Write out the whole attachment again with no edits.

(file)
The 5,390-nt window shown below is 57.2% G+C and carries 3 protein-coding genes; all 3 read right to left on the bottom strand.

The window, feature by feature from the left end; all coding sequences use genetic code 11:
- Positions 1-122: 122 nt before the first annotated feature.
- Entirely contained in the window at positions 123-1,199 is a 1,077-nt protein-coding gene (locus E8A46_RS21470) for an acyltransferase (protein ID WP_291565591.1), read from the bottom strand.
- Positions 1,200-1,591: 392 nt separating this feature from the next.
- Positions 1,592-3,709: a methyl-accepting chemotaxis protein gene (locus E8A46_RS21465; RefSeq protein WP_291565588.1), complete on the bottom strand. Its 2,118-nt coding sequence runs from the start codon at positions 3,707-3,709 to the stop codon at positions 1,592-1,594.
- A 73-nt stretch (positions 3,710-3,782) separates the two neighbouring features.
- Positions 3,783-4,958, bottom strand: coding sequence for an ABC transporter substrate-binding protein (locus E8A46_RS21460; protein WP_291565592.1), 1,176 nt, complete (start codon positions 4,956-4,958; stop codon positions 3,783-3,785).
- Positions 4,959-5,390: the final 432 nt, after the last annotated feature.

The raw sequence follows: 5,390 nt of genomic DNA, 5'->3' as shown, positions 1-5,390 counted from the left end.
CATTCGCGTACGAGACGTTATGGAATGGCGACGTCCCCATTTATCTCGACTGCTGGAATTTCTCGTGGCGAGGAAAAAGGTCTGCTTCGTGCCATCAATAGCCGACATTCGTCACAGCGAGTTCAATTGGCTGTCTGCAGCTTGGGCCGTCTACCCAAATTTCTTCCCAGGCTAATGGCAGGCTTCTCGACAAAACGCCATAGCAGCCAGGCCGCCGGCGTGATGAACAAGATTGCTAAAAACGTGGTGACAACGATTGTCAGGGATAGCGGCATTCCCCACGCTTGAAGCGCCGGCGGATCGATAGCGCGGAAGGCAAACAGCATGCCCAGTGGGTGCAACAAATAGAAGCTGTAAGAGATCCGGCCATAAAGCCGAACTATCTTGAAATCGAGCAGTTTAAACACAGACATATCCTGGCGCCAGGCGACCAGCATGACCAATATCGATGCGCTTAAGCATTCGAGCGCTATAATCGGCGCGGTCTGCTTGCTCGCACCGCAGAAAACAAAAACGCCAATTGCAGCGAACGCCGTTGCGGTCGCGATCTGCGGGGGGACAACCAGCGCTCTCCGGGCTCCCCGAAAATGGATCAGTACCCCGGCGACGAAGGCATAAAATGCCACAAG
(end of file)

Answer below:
The 5,390-nt window shown below is 57.2% G+C and carries 3 protein-coding genes; all 3 read right to left on the bottom strand.

The window, feature by feature from the left end; all coding sequences use genetic code 11:
- Positions 1-122: 122 nt before the first annotated feature.
- Entirely contained in the window at positions 123-1,199 is a 1,077-nt protein-coding gene (locus E8A46_RS21470) for an acyltransferase (protein ID WP_291565591.1), read from the bottom strand.
- Positions 1,200-1,591: 392 nt separating this feature from the next.
- Positions 1,592-3,709: a methyl-accepting chemotaxis protein gene (locus E8A46_RS21465; RefSeq protein WP_291565588.1), complete on the bottom strand. Its 2,118-nt coding sequence runs from the start codon at positions 3,707-3,709 to the stop codon at positions 1,592-1,594.
- A 73-nt stretch (positions 3,710-3,782) separates the two neighbouring features.
- Positions 3,783-4,958, bottom strand: coding sequence for an ABC transporter substrate-binding protein (locus E8A46_RS21460; protein WP_291565592.1), 1,176 nt, complete (start codon positions 4,956-4,958; stop codon positions 3,783-3,785).
- Positions 4,959-5,390: the final 432 nt, after the last annotated feature.

The raw sequence follows: 5,390 nt of genomic DNA, 5'->3' as shown, positions 1-5,390 counted from the left end.
CATTCGCGTACGAGACGTTATGGAATGGCGACGTCCCCATTTATCTCGACTGCTGGAATTTCTCGTGGCGAGGAAAAAGGTCTGCTTCGTGCCATCAATAGCCGACATTCGTCACAGCGAGTTCAATTGGCTGTCTGCAGCTTGGGCCGTCTACCCAAATTTCTTCCCAGGCTAATGGCAGGCTTCTCGACAAAACGCCATAGCAGCCAGGCCGCCGGCGTGATGAACAAGATTGCTAAAAACGTGGTGACAACGATTGTCAGGGATAGCGGCATTCCCCACGCTTGAAGCGCCGGCGGATCGATAGCGCGGAAGGCAAACAGCATGCCCAGTGGGTGCAACAAATAGAAGCTGTAAGAGATCCGGCCATAAAGCCGAACTATCTTGAAATCGAGCAGTTTAAACACAGACATATCCTGGCGCCAGGCGACCAGCATGACCAATATCGATGCGCTTAAGCATTCGAGCGCTATAATCGGCGCGGTCTGCTTGCTCGCACCGCAGAAAACAAAAACGCCAATTGCAGCGAACGCCGTTGCGGTCGCGATCTGCGGGGGGACAACCAGCGCTCTCCGGGCTCCCCGAAAATGGATCAGTACCCCGGCGACGAAGGCATAAAATGCCACAAG